A snowy, rainy mountaintop scene with riders navigating woeful conditions in the high mountains.

‘This will be a shitshow’: High mountains and horrible weather are on the Giro’s forecast

An extreme weather protocol for stage 16 of the Giro has been outlined – including possible neutralisation.

The peloton contending with grim conditions in the 2014 Giro d’Italia.

Iain Treloar
by Iain Treloar 21.05.2024 Photography by
Cor Vos
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Despite threatening forecasts of single-digit temperatures, rain and possible snow, the tough stage 16 of the Giro d’Italia is, as of Tuesday morning, set to proceed as planned.

The racing will be arduous from the start, with the peloton departing from Livigno straight up a pair of uncategorised climbs, before summiting the highest peak of this year’s race – the Umbrailpass, topping out at 2,498 metres in altitude. From there, a long descent awaits – almost 2,300 m through the middle of the stage – before the challenging back-to-back of a category 1 and category 2 climb to the finish. All of which would make for a hard day in the saddle in good weather, let alone the wintery blast that is expected, and has prompted soul-searching and earnest discussion between race organisers and representatives of the riders and teams.

Concerned about the possibility of climbing in dire conditions and then cooling over the extended descent and false-flat section, a group of stakeholders met on Monday afternoon to plan for a range of contingencies. The result? An extreme weather protocol has been outlined, with plans drawn up for possible neutralisation and extra measures to ensure riders can access the clothing they need to stave off the cold. 

The Umbrailpass is a key point of concern, given the expected conditions, although race organisers RCS Sport are keen to proceed with the full stage. Together with a group comprising the president of the commissaire’s panel, the Giro’s race director and doctor, the head of safety, an AIGCP team representative (David McPartland, of Jayco-AlUla) and CPA rider representative (Cristian Salvato), the following plans for a range of conditions were reached:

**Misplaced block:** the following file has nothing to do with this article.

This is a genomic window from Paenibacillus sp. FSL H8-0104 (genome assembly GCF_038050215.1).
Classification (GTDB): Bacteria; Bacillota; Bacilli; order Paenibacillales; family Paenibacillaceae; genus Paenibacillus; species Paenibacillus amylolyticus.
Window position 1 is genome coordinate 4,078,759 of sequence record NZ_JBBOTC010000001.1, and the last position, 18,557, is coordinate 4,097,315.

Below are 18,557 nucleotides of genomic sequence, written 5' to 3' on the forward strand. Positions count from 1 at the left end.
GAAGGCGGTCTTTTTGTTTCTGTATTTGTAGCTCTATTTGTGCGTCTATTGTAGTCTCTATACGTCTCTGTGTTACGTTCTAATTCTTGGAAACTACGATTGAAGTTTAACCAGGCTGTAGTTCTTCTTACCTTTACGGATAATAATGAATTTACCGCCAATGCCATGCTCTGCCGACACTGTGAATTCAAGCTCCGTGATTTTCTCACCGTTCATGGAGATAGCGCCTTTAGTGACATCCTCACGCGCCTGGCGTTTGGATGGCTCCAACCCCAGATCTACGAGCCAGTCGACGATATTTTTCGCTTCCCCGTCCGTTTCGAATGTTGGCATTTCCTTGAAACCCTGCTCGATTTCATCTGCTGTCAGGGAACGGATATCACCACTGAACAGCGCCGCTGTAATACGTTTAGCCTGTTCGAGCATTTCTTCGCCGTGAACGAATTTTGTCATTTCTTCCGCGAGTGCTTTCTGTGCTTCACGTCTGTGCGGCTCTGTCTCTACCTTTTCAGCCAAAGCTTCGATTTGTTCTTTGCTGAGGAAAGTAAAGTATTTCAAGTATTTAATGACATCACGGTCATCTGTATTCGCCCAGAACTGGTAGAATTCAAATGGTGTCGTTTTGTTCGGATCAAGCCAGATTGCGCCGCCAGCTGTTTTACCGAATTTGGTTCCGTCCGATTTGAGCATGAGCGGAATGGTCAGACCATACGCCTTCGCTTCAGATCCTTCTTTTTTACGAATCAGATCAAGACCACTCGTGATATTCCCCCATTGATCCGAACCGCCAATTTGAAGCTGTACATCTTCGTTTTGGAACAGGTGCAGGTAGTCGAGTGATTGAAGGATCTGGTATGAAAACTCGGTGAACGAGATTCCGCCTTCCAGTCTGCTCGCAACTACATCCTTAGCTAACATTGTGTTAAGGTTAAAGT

In “ordinary” weather conditions, “the race will take place as per planned [sic]”, but with feeding authorised from kilometre zero until 10 km from the finish; prior to the Umbrailpass a third team car will be allowed in the race convoy; additional neutral vehicles will also be on hand to distribute extra jackets to riders requesting assistance. 

If the weather conditions are deteriorating, a “parking zone will be created on the top of the Umbrailpass (50.2km) to give the riders the opportunity to change their clothes”, with the race to be neutralised for three minutes to allow this to take place. 

And in the event of “extreme weather conditions” – although there has been no definition of such conditions specified – “the stage will be neutralized up to a place where the safety conditions are met”. 

The logistical challenges of administering the three minute neutralisation – as well as the practical ones, such as how quickly the riders will cool down standing for three minutes at altitude in near-freezing conditions – will add both intrigue and jeopardy to a stage that already has been subject to shifting fortunes. The famed Passo dello Stelvio was initially planned for this route, before being removed and replaced by the Umbrailpass due to high snowfall leading to a risk of avalanches. In 2013, again due to snow, the Stelvio stage of the Giro d’Italia was cancelled altogether.

In the wake of the announced plans, CPA president Adam Hansen has been scathing in his criticism, pointing out that the current forecast – a temperature of 2 degrees, with a 95% chance of snow – does not meet UCI’s Extreme Weather Protocol under two different measures (Point 1: Freezing Rain, Point 4: Extreme Temperatures). “Riders aim to compete and entertain, not to face a situation where they must stop at an altitude of 2,498 meters in a car park, change clothes in 2-degree weather with a high likelihood of snow, and then continue racing. Such conditions pose significant health risks, particularly during the descent of the Umbrail Pass [sic],” Hansen wrote. “It is 2024; stopping and restarting races in such conditions is unacceptable. As one DS put it, ‘This will be a shit show!'”

An anonymous poll conducted by the CPA (22 votes) revealed that 100% of riders voted to skip the climb (and descent) of the Umbrailpass. “This collective devision highlights the seriousness of the situation and the need for immediate action,” Hanson wrote. “The riders’ steadfast position underscores their commitment to their health and safety and integrity of the race.”

With hours remaining until the stage starts, there is limited time to find an alternative solution. As Hansen has said, however, “[the riders’] health and safety is top priority” – and this course in these conditions does not seem to align with that.

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